Freedom is one of the most known value in America. It can be seen throughout our country. It is featured in our Declaration of Independence and national anthem. These American symbols express freedom as an individual right. However, freedom signifies more than a right. Freedom has proven its ability to present more important American values. It has allowed values such as diversity and opportunity to become unifying keys for America.
Freedom is what Americans live off of, which has inspired more and more immigrants to come. With immigrants coming each year, diversity has been growing. Diversity progressively has formed a natural spot in our society. Steven Cohen, a writer from an immigrant family, perfectly summons diversity by stating, “Pizza, sushi, tacos, and Greek yogurt didn’t come from New Jersey… We may not be a melting pot, but certainly are a unique combination of people and cultures” (Cohen, para 5). Often these little things are ignored. American culture wasn’t made under one race. It’s from the diversity that freedom has granted these immigrants. Diversity is important to see as a value to our culture, because it brings Americans together, and form under one place.
Freedom enables opportunity. Opportunity is the reason why immigrants come to America. It’s the way for others to chase towards different paths. No one is going to be the carbon copy as their peers. In Building an All – In Nation, Ruy Teixeira, John Halpin, Matt Barreto and Adrian Panoja persuade that, “… Americans are most likely to see opportunities from rising diversity than they are to see challenges” (Barreto, Halpin, Panoja & Teixeira, para 5). Under this moral, America has turned into a united working class. Seeing others from a different race gives hope to emerging Americans. These types of awareness increase the confidence of freedom and seeking opportunity in America.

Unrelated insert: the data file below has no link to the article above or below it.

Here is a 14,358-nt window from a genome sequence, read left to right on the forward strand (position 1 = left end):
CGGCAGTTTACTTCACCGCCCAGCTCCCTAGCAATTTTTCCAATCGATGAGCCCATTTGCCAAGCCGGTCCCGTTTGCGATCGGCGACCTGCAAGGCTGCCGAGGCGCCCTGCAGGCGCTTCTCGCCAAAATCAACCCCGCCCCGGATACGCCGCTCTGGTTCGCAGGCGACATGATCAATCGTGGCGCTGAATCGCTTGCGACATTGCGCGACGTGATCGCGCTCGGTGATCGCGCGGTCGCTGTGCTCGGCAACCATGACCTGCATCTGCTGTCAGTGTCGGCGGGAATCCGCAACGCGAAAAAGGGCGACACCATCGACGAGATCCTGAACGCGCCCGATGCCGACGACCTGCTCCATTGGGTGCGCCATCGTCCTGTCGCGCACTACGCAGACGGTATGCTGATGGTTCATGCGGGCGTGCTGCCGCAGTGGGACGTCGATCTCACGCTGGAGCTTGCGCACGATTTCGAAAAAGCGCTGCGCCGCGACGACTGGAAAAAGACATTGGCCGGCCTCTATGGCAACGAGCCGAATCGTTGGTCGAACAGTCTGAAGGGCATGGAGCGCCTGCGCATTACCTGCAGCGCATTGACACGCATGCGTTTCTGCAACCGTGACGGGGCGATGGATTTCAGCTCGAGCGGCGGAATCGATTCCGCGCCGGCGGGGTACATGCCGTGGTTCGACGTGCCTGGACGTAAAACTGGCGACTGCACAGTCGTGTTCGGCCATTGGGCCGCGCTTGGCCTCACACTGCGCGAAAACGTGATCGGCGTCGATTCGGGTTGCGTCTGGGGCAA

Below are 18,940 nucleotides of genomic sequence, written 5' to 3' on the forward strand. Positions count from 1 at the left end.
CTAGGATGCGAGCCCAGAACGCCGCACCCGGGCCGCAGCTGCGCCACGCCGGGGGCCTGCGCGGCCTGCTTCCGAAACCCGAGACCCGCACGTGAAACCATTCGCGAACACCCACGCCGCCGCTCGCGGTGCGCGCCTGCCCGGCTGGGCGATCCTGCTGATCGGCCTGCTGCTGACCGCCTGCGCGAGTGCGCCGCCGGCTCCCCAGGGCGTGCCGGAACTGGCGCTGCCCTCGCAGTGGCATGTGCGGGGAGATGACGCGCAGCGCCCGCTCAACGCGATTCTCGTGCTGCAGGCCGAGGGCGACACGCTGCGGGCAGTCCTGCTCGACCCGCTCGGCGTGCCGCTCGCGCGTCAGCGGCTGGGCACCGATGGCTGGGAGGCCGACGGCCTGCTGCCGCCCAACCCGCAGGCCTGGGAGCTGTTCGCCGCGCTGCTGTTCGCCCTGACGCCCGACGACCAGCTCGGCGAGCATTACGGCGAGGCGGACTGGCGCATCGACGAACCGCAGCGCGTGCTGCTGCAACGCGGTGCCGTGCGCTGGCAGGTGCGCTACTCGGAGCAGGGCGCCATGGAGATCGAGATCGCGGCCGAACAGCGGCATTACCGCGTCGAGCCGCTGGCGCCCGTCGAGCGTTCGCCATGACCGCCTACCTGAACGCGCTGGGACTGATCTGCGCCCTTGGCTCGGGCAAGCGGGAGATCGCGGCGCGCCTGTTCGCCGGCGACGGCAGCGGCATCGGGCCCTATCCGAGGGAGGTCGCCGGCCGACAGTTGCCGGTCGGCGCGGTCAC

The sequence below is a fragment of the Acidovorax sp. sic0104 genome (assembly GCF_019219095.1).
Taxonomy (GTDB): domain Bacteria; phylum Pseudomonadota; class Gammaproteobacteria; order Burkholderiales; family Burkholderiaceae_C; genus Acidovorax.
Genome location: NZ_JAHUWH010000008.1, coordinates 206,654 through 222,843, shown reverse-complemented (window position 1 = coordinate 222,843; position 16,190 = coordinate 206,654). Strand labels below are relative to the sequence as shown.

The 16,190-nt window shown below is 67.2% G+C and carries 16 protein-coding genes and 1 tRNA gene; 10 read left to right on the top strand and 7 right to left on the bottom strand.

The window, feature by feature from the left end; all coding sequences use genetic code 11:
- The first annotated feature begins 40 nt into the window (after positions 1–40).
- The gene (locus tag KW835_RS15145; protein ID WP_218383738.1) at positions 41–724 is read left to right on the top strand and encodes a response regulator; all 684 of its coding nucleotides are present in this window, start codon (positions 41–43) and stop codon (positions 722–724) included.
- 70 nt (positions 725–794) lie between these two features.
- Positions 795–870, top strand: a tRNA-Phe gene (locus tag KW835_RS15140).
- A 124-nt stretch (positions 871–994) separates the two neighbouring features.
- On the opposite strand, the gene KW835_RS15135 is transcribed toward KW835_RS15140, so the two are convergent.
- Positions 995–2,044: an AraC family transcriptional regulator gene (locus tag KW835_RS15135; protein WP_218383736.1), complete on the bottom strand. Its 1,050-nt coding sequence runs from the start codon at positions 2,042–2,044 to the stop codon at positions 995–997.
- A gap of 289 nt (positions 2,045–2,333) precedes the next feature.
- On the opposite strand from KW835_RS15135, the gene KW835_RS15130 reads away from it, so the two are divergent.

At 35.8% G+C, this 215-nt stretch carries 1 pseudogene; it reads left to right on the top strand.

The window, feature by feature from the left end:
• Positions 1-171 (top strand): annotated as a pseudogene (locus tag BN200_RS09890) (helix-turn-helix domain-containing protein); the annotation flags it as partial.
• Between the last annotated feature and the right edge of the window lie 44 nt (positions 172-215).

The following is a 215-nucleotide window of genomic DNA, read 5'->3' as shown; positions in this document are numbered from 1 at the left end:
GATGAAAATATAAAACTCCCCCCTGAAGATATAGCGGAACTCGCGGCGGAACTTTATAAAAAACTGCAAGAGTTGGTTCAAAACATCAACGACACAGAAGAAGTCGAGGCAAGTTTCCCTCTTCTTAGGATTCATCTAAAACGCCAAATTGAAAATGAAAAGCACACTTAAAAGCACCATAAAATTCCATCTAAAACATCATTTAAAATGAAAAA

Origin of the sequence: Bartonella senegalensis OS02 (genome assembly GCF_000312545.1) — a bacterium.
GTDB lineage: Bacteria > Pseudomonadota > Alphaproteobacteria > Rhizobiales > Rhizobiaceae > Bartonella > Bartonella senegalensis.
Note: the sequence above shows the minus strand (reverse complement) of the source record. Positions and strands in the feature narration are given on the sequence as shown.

However, diversity and opportunity hasn’t always been accepted as American values. They were often challenged by prejudice, which limits freedom. There is still this ideal that say races, other than white, should not be accepted. However, Civil Rights activist, Martin Luther King fought back those threats. He used his own American values in hopes of creating a diverse country with equal opportunity. His hopes expressed freedom, which made him to create the “ I Have A Dream” speech. In this speech, King declares, “I have a dream… one day right there is in Alabama little black boys and black girls will be able to join hands with little white boys and girls as sisters and brothers” (King, para 5 ). When King emphasizing this belief, he was standing under the government, a symbol who allowed freedom. Being at a symbolic place of freedom has encouraged those who were afraid to stand up for their beliefs. Together, they fought prejudice. Together, they experienced the freedom given to those who needed it, African Americans.
There are so many values expressed in our country. There is no right answer. As long we find and express them, America will continue to be a unified country. We are diverse, we are free and we are the land of opportunity.
Barreto, Matt, John Halpin, Adrian Panoja, and Ruy Teixeira. Building an All – In Nation, 22 October 2013, Center for American Progress. www.americanprogress.org/issues/race/reports/2013/10/22/77665/building-an-all-in-nation/
Cohn, Steve. Immigration and American Values, 2 July 2018, State of the Planet Earth Institute Columbia University. blogs.ei.columbia.edu/2018/07/02/immigration-american-values/
King, Martin Luther. I Have A Dream, 1963, Government Achieves. www.archives.gov/files/press/exhibits/dream-speech.pdf
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